Vick Gets What He Deserves

Vick Gets What He Deserves

Six years, $100 million, $36 guaranteed.

HUGE.

Fair.

There are no shortage of people out there today to take their shot at Michael Vick's brand new mega-deal, "too much" and "too long" being the general themes. "Big risks" and "old temptations" aside, the contract is actually just right.

The concerns, for the most part, are valid. Vick the player and Vick the person are both something of an enigma. We don't know if he can play under control enough to stay healthy and lead the Eagles to a championship, and we can only speculate what goes on in the mind of one of the most polarizing celebrities on earth.

There is one easy truth to understand though, and that is Vick is Philadelphia's franchise quarterback. Whether it's money, or years, or the lack of an escape plan you are having trouble swallowing, realize that a deal of this magnitude was inevitable from the moment they chose Vick over Kevin Kolb.

Money
There is positively no point debating the money. Vick deserves every penny he got, including the hefty guarantee.

According to Roob's breakdown, the yearly average makes Vick the third highest highest paid quarterback in the NFL, behind Peyton Manning and Tom Brady. Sounds about right for the runner-up for league MVP. It's also roughly what he would have earned in 2011 under the franchise tag.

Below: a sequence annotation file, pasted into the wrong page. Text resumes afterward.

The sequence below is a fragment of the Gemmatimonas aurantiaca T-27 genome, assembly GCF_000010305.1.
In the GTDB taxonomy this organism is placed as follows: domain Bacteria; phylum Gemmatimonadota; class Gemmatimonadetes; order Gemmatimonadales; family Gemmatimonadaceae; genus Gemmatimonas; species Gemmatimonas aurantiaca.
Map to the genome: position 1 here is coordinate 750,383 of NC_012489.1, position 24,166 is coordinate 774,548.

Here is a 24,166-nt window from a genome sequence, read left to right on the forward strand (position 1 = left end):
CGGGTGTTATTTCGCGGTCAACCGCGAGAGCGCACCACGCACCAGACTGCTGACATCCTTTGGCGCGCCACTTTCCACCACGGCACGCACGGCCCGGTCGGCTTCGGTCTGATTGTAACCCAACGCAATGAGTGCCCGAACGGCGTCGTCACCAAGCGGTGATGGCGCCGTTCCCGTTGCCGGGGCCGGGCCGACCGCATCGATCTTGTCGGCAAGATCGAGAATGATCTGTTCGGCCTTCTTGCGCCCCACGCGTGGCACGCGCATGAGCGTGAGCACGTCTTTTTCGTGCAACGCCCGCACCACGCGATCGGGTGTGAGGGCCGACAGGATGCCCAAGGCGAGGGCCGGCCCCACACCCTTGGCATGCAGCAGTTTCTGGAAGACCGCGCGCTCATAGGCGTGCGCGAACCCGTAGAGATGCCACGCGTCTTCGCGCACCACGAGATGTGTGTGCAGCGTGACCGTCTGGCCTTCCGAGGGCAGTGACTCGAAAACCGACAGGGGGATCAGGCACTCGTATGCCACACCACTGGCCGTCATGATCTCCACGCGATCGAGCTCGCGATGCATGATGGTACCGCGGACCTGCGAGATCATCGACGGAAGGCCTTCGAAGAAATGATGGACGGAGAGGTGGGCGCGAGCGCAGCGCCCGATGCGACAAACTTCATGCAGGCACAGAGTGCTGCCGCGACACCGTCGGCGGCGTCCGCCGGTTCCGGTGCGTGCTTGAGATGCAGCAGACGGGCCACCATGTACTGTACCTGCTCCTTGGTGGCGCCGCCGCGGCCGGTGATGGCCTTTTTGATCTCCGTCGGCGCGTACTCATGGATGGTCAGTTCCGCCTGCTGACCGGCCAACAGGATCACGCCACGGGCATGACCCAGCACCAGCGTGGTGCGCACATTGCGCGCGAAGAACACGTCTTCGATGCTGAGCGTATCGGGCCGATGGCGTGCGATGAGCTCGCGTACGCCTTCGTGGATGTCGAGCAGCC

More to the point, this is the way business goes in professional sports. As long as revenues continue rising, so too will the money paid out. The next guy is going to get more cash, and a bigger guarantee, then the next guy, and so on until the bubble bursts.

And when you weigh in the bargain price the Eagles had Vick at last season--an absolute steal at $5 million--he was in line for a payday that reflected how he thoroughly outperformed his old contract.

Is it ideal? Of course not, but I doubt the Colts think what they are paying Peyton is ideal either.

[See Also: How Much of Vick's Cash Will He Actually Get to Keep?]

Years
What everybody seems to be hung up on are the six years, which frankly surprises me. Did the world collectively forget the duration of NFL contracts are not guaranteed?

Not unlike the vast sums of money they are paying him, the Eagles were not going to get away with another short term contract. Vick has an agent and plenty of leverage. Just because there are obvious pitfalls at his age, and especially due to his style of play, does not mean he was going to settle for anything less than the standard for a franchise quarterback.